No Vacuum Breaker, Barrel Implodes - Video

Product Announcement from KADANT


Vacuum breakers provide a simple, dependable way to relieve unwanted vacuum which may develop in a closed vessel or pipeline. Erich Bernhardt, sales and applications engineer at Kadant Johnson, provides insight into the basics of vacuum breaker use. The video demonstrates what can happen when a vacuum breaker is not used.

How do vacuum breakers provide vacuum protection? 
The vacuum breaker acts like a door that opens to let air in when vacuum is present in the system. When the system is at pressure, the differential between the system and the outside atmosphere keeps the vacuum breaker’s door closed. When the system is in vacuum, the differential between the outside atmosphere and the system opens the vacuum breaker’s door.

How do I know I need a vacuum breaker?  
Generally speaking, any closed system that the volume contained within can be reduced in some manner will have a vacuum generated should have a vacuum breaker on it for protection, unless that vacuum is desirable.

How do you install a vacuum breaker?  
We recommend:

    • Putting it at the highest point in the system
    • Installing it so it does not impinge into the flow
    • Piping the inlet – the port that it pulls air into –  in a safe direction so that it doesn’t drip on anything important when it eventually wears out
    • Goose-necking the inlet so that dirt or debris can’t fall into it
    • Using a pig-tail below it to isolate it from heat if the system is really hot

How does position matter?  
The position on the system is important on liquid systems because it’s possible for the vacuum breaker to drip water as it is pulling in air. Therefore we generally recommend vacuum breakers to be installed at the highest point.  However, in a gas system or bi-phase system, they should be installed in a location that remains dry inside the system.

The orientation (i.e., position the vacuum breaker is pointed) affects the cracking pressure, the vacuum level the vacuum breaker starts to open.  For 99% of applications, pressure really doesn’t come into play because the system can tolerate a lot more vacuum than it takes to start opening the vacuum breaker.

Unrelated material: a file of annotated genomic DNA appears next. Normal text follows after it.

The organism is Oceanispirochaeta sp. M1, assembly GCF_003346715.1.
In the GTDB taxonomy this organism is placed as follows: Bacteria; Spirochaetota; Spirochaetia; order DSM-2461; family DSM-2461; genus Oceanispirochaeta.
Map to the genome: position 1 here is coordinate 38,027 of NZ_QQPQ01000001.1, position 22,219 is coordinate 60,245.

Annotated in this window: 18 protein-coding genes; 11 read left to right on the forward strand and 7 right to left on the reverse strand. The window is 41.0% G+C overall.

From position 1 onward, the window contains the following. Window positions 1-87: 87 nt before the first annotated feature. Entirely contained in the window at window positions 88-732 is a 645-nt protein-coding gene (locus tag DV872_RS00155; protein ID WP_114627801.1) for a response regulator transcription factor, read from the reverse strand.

What size vacuum breaker do I need? 
To size a vacuum breaker, you should know three things:

(1) the source of the vacuum
(2) the speed of formation or amount of vacuum – converted to standard cubic feet per minute ideally
(3) the system’s tolerance for vacuum, i.e., how much vacuum can you have before you get bad effects?

What if the largest size vacuum breaker is too small for my application? Use more than one? 
It is completely acceptable to use multiple vacuum breakers to break the vacuum. On rare occasions, the required air flow to break the vacuum may be so large that using multiple vacuum breakers is not an ideal option.  In those cases, a large check valve can be used in place of a vacuum breaker.

If a vacuum breaker is too small, then the valve will not pass the amount of air required to break the vacuum. If a vacuum breaker is too large, then what? 
Even if a vacuum breaker is too small, sometimes it can still work.  If a vacuum breaker is too small, the vacuum in the system will increase drawing more air. If the source of vacuum is short lived, like steam collapsing after a heat exchanger is turned off, and the equipment can tolerate lots of vacuum, the vacuum breaker will eventually catch up.  Therefore, you often see small vacuum breakers on heat exchangers.  The shell of the exchanger may have a very high tolerance for vacuum even if the drainage of the condensate requires positive pressure. The vacuum level spikes but then drops to allow drainage.

If a vacuum breaker is too large, we would not foresee any operational issues.